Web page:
"Director Ryan Clark took advantage of this artistic latitude and superbly guided a skilled Iron Crow ensemble and crew with proficiency and imagination. Three excellent actors - Nick Horan who turned in an admirable performance in Iron Crow’s The Homo Poe Show in March, Katie Keddell and Ché Lyons —efficiently rotated in and out of the roles of the doctor, the patient and the bystander." 

-Steve Charing for MD Theatre Guide

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"Abandon your preconceived notions of reality in this moving and masterfully performed work of art through illness, it is a show that you’re not soon to forget. Serving as a fragmented and refreshingly queer portion of the mind, the ensemble fluidly performed in tandem as an illustration of the internal strife and contemplative nature of a soul slowly extinguished by depression and subsequent suicide."

"Tucked away in the inner recesses of the mind exists a deep, intrinsic urge to grasp something real. In Psychosis, Iron Crow’s reimagining of Sarah Kane’s solemn and introspective play concerning the process of mental illness, reality is abandoned in a menagerie of sight and sound serving to illustrate the mental fluidity of the ill."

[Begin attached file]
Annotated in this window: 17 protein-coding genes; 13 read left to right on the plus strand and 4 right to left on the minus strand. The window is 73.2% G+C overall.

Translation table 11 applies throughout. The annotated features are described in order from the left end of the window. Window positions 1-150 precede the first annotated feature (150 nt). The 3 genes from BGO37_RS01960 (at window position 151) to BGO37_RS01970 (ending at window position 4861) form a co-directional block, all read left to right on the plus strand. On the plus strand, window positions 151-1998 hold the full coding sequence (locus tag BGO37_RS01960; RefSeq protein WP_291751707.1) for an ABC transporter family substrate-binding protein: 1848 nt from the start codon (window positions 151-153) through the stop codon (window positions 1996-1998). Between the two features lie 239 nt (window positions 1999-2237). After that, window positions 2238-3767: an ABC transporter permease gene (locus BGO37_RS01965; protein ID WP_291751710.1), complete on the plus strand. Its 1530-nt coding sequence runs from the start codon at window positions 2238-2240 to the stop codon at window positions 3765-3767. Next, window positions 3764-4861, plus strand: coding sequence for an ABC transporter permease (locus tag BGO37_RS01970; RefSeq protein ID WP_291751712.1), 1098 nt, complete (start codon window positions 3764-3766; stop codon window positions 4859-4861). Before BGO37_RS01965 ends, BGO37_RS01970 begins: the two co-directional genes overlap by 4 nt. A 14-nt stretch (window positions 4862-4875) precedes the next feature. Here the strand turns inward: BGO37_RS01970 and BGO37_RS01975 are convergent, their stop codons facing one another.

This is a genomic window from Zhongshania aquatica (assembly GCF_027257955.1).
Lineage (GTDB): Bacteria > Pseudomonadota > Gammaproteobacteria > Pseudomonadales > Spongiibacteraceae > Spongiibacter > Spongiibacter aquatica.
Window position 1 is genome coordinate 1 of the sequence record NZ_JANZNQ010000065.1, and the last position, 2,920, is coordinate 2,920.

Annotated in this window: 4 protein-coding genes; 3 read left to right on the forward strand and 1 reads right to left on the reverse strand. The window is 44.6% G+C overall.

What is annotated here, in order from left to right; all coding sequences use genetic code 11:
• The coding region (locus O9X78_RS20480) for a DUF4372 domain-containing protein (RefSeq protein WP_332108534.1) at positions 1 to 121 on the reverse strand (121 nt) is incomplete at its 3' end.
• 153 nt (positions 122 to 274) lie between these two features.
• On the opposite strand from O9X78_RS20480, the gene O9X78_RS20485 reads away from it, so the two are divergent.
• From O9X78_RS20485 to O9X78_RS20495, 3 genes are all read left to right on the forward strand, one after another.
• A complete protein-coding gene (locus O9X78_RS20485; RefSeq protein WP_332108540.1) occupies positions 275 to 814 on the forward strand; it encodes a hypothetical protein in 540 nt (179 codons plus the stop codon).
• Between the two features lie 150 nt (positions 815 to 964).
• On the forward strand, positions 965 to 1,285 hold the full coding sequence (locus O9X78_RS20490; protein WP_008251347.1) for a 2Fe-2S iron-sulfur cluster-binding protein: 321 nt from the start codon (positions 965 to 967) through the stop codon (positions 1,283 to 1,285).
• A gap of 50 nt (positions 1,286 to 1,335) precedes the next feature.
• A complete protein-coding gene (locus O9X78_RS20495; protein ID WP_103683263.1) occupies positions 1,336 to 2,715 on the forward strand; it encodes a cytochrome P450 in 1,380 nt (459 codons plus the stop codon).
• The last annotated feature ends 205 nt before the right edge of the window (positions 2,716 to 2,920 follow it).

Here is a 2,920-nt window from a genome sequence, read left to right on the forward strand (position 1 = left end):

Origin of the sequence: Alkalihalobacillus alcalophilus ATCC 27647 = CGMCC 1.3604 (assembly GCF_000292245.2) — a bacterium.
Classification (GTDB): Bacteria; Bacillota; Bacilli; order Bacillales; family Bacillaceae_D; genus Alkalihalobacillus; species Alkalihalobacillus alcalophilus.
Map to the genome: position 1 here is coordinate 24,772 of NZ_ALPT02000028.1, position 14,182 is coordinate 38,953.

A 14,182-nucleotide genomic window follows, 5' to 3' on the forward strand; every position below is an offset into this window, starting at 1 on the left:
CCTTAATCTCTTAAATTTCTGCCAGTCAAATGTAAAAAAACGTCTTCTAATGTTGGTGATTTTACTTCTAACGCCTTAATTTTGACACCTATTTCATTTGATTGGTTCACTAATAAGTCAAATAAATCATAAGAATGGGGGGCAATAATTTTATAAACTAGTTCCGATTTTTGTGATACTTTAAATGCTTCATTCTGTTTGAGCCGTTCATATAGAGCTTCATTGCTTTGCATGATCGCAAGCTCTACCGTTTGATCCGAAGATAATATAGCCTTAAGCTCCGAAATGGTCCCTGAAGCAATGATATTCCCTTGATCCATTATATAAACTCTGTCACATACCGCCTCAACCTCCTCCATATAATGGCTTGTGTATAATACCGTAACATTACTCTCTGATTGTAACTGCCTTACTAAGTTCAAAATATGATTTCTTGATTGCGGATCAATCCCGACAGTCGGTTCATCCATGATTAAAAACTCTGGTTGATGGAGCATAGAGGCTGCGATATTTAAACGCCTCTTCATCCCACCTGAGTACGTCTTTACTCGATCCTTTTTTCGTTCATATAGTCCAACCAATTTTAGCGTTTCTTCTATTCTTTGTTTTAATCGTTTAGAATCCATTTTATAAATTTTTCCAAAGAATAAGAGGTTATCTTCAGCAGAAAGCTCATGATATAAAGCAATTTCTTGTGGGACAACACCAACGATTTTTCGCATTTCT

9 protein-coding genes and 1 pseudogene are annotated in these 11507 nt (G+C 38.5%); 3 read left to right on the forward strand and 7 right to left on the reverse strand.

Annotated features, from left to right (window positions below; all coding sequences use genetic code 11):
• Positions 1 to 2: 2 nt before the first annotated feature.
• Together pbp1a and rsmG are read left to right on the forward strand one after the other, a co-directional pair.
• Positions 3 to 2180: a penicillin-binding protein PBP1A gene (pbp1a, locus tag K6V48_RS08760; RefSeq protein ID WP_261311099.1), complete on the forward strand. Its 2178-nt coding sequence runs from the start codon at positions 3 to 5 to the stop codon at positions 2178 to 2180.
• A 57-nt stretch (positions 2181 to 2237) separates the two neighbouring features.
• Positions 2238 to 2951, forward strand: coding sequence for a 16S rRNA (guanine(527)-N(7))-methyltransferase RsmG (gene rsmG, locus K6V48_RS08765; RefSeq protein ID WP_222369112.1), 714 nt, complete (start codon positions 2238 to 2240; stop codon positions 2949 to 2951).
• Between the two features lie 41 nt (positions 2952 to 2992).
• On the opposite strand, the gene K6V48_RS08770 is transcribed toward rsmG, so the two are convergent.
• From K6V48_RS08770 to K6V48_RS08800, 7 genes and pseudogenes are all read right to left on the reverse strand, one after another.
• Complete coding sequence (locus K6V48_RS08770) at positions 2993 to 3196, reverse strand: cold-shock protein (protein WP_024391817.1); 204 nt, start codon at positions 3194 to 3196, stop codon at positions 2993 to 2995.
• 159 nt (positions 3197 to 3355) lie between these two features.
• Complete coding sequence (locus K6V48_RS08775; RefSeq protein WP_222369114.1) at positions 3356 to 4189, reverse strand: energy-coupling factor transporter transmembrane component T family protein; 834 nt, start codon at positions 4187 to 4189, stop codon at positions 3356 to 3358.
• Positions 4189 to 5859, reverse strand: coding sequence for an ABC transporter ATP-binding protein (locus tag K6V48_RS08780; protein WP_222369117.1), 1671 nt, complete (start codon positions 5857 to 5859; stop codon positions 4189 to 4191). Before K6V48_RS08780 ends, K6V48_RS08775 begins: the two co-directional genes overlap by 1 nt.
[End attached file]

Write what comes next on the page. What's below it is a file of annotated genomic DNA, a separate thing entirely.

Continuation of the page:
"Directed by Ryan Clark, the nonlinear, seemingly haphazard tapestry that is the human mind unravels before the audience’s eyes, urging introspection and a deeper examination of cognitive processes through the lens of the mentally ill."

-Lyn Muldrow for Gay Life Magazine

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"Often interpreted as the playwright’s suicide note, or final goodbye, the work now appearing at Iron Crow as Directed by Ryan Clark leaves a great deal of room for conjecture and interpretation. A largely collaborative and movement-influenced piece of art work, the performance structure leaves a lot to the audience as far as what message they take away from it and what experience they have with it."

"Lyons and Keddell give stunning performances, as does Horan, but it is Horan’s moments of vulnerability that stand out the most in this show. Each of the three performers takes turns playing both the patient of whom madness has struck up residence inside their mind and the doctor trying to aide them. It is a dizzying dance to watch them shift roles so frequently, but a commendable effort for whirling through them as they do."

-Amanda Gunther for Theatre Bloom